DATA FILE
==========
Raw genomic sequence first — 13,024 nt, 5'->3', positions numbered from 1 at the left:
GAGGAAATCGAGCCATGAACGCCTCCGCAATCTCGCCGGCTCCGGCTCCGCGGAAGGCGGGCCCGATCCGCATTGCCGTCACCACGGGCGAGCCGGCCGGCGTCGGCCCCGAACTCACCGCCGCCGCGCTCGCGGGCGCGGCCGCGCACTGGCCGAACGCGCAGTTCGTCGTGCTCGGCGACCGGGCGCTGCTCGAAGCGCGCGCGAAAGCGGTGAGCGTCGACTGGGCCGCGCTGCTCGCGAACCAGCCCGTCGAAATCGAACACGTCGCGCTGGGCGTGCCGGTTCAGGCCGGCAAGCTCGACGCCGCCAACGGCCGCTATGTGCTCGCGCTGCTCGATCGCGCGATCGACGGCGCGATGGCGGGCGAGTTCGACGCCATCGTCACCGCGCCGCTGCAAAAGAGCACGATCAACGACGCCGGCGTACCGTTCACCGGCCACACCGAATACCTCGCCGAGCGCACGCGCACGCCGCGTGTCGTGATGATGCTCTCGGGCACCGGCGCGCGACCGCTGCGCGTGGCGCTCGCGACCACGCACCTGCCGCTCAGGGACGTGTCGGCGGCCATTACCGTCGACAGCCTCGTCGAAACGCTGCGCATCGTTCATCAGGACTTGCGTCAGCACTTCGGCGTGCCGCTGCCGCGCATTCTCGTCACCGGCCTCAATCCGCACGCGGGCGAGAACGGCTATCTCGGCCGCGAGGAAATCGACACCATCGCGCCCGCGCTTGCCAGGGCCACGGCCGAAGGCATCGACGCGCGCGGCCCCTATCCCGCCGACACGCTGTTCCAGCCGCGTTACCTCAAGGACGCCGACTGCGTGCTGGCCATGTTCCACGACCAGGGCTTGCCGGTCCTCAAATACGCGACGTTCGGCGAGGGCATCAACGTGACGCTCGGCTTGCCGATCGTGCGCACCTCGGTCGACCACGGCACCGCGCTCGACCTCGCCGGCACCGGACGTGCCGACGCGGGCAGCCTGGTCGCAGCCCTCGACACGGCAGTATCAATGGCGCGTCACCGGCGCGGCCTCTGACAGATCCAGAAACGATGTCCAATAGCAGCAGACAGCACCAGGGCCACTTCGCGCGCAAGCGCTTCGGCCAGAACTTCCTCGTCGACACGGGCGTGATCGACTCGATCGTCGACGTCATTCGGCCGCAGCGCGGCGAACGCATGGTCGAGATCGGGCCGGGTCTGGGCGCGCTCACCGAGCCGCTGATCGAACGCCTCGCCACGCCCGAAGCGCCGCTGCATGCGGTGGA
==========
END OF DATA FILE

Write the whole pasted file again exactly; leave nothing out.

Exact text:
Raw genomic sequence first — 13,024 nt, 5'->3', positions numbered from 1 at the left:
GAGGAAATCGAGCCATGAACGCCTCCGCAATCTCGCCGGCTCCGGCTCCGCGGAAGGCGGGCCCGATCCGCATTGCCGTCACCACGGGCGAGCCGGCCGGCGTCGGCCCCGAACTCACCGCCGCCGCGCTCGCGGGCGCGGCCGCGCACTGGCCGAACGCGCAGTTCGTCGTGCTCGGCGACCGGGCGCTGCTCGAAGCGCGCGCGAAAGCGGTGAGCGTCGACTGGGCCGCGCTGCTCGCGAACCAGCCCGTCGAAATCGAACACGTCGCGCTGGGCGTGCCGGTTCAGGCCGGCAAGCTCGACGCCGCCAACGGCCGCTATGTGCTCGCGCTGCTCGATCGCGCGATCGACGGCGCGATGGCGGGCGAGTTCGACGCCATCGTCACCGCGCCGCTGCAAAAGAGCACGATCAACGACGCCGGCGTACCGTTCACCGGCCACACCGAATACCTCGCCGAGCGCACGCGCACGCCGCGTGTCGTGATGATGCTCTCGGGCACCGGCGCGCGACCGCTGCGCGTGGCGCTCGCGACCACGCACCTGCCGCTCAGGGACGTGTCGGCGGCCATTACCGTCGACAGCCTCGTCGAAACGCTGCGCATCGTTCATCAGGACTTGCGTCAGCACTTCGGCGTGCCGCTGCCGCGCATTCTCGTCACCGGCCTCAATCCGCACGCGGGCGAGAACGGCTATCTCGGCCGCGAGGAAATCGACACCATCGCGCCCGCGCTTGCCAGGGCCACGGCCGAAGGCATCGACGCGCGCGGCCCCTATCCCGCCGACACGCTGTTCCAGCCGCGTTACCTCAAGGACGCCGACTGCGTGCTGGCCATGTTCCACGACCAGGGCTTGCCGGTCCTCAAATACGCGACGTTCGGCGAGGGCATCAACGTGACGCTCGGCTTGCCGATCGTGCGCACCTCGGTCGACCACGGCACCGCGCTCGACCTCGCCGGCACCGGACGTGCCGACGCGGGCAGCCTGGTCGCAGCCCTCGACACGGCAGTATCAATGGCGCGTCACCGGCGCGGCCTCTGACAGATCCAGAAACGATGTCCAATAGCAGCAGACAGCACCAGGGCCACTTCGCGCGCAAGCGCTTCGGCCAGAACTTCCTCGTCGACACGGGCGTGATCGACTCGATCGTCGACGTCATTCGGCCGCAGCGCGGCGAACGCATGGTCGAGATCGGGCCGGGTCTGGGCGCGCTCACCGAGCCGCTGATCGAACGCCTCGCCACGCCCGAAGCGCCGCTGCATGCGGTGGA